A wonderfully constructed map, an uncommon 1st edition, showing California as an Island based on Nicolas Sanson's second model, with additions of the towns, S Isidoro, Gigante and N S de la Guadalupe inserted in the south of the Island. The Straits of Anian are shown forming a Northwest Passage between California and the mythical Terra Esonis, which forms a nearly continuous land bridge from the Northwest to Asia. The Pays de Moozemleck is shown east of the Straits of Anian. This landmark remains virtually unchanged through all of Homann's maps of America, despite the later transition to a peninsular California, resulting in an odd change from a coastal to an apparently landlocked position for this landmark. The Great Lakes have a little more updated information and the Mississippi River shows the results of the early French Jesuit explorations. The rivers source extends to the far North of the limits of the maps produced 20 and 30 years earlier, although Le Moyne's mythical lake in the Southeastern US remains. The title cartouche is based upon De Fer's landmark map of 1699. The top dedication cartouche is based upon De L'Isle's 1703 map of Canada. (Ref: Tooley; M&B)

General Description:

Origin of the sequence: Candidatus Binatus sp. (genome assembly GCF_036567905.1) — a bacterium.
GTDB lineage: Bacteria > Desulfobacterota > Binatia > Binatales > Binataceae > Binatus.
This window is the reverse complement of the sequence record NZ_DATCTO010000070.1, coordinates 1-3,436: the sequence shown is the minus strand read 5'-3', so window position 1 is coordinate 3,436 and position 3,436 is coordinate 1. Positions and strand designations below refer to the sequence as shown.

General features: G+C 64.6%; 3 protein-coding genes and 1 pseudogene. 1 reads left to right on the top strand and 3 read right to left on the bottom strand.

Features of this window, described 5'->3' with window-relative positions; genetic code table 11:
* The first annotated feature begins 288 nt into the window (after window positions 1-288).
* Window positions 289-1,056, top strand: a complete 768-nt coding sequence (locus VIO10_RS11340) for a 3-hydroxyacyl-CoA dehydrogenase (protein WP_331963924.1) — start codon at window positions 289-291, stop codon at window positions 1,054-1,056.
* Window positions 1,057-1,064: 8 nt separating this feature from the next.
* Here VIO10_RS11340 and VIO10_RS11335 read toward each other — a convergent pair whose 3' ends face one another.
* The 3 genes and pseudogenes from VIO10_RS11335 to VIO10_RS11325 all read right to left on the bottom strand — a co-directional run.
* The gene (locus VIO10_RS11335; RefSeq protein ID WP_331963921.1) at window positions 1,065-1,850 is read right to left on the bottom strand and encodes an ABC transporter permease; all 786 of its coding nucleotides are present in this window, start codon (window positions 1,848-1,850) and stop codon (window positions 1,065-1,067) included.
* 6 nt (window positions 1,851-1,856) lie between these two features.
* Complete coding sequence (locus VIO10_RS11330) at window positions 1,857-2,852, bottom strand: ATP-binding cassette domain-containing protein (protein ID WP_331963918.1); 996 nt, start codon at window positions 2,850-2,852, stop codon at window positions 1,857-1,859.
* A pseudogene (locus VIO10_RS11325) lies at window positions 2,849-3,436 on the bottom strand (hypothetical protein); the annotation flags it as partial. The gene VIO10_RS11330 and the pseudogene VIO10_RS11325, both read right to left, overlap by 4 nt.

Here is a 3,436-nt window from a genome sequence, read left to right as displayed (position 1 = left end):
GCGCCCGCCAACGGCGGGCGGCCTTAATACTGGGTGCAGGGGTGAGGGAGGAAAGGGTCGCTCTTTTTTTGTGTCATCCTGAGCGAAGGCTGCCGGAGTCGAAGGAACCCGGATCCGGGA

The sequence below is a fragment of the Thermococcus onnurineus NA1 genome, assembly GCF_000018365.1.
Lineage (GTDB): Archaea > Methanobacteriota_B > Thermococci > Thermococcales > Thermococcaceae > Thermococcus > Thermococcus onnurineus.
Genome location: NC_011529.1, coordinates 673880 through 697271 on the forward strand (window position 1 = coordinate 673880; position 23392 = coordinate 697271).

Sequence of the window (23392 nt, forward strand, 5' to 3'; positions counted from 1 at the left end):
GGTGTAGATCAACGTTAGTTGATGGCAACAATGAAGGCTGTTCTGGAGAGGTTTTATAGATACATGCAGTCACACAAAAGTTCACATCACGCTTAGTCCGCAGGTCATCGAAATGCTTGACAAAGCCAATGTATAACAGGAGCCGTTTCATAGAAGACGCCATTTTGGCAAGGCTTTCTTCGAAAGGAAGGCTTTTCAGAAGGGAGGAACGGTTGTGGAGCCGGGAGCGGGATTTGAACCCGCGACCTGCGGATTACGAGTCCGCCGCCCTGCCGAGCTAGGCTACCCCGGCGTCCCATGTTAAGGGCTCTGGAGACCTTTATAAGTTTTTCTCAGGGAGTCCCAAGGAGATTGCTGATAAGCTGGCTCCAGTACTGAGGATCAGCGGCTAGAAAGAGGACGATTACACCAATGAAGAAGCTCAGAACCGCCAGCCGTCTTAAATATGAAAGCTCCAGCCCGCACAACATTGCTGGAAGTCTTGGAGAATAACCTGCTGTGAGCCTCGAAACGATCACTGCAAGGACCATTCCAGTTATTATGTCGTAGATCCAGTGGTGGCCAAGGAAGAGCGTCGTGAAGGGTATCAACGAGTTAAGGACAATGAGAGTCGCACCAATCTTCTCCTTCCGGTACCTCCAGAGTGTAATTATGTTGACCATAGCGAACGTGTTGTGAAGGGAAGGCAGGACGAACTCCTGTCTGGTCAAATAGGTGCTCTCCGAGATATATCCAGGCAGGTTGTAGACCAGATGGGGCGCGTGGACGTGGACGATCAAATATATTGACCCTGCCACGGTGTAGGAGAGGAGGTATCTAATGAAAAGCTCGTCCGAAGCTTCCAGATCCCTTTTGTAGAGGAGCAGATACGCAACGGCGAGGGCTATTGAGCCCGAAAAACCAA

Paper thickness and quality: - Heavy and stable
Paper color: - Off white
Age of map color: - Original color:
Colors used: - Green, yellow, pink, orange.
General color appearance: - Authentic & beautiful
Paper size: - 23in x 20in (585mm x 510mm)
Plate size: - 22 1/2in x 19 1/4in (575mm x 490mm)
Margins: - Min 1/4in (7mm)

Imperfections:
Margins: - Thumb print bottom left corner
Plate area: - None
Verso: - Bottom centerfold re-joined, no loss

$2,250.00 USD
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1712 Winter Antique Large Print Portrait of Johann Baptiste Homann

1712 Winter Antique Large Print Portrait of Johann Baptiste Homann

Description:
This finely engraved original antique print, a portrait of the early 18th century German Cartographer Johann Baptiste Homann after a painting by Joannes Krenckel was engraved by Wilhelm Winter and published in 1716 for Homann's Grosser Atlas.

Stunning full portrait of the Imperial Geographer of the Holy Roman Empire, Johann Baptist Homann (1664-1724) who was born in the Bavarian town of Kammlach.
Educated at a Jesuit school, he eventually became a member of the Prussian Academy of Sciences. As an Imperial Geographer he had special printing privileges, which were not only the best reference for customers but also gave him exclusive rights in his various endeavours as an engraver, publisher, cartographer, and a scientist. Homann died in Nuremberg, with the company, under his heirs, lasting until 1848.
After a painting by Joannes Krenckel (1688–1722), engraved by Wilhelm Winter (1696–1765). (Ref: Tooley; M&B)

General Description:
Paper thickness and quality: - Heavy and stable
Paper color: - Off white
Age of map color: - 
Colors used: - 
General color appearance: - 
Paper size: - 21in x 11 3/4in (560mm x 295mm)
Plate size: - 15 1/4in x 11in (390mm x 280mm)
Margins: - Min 1/4in (7mm)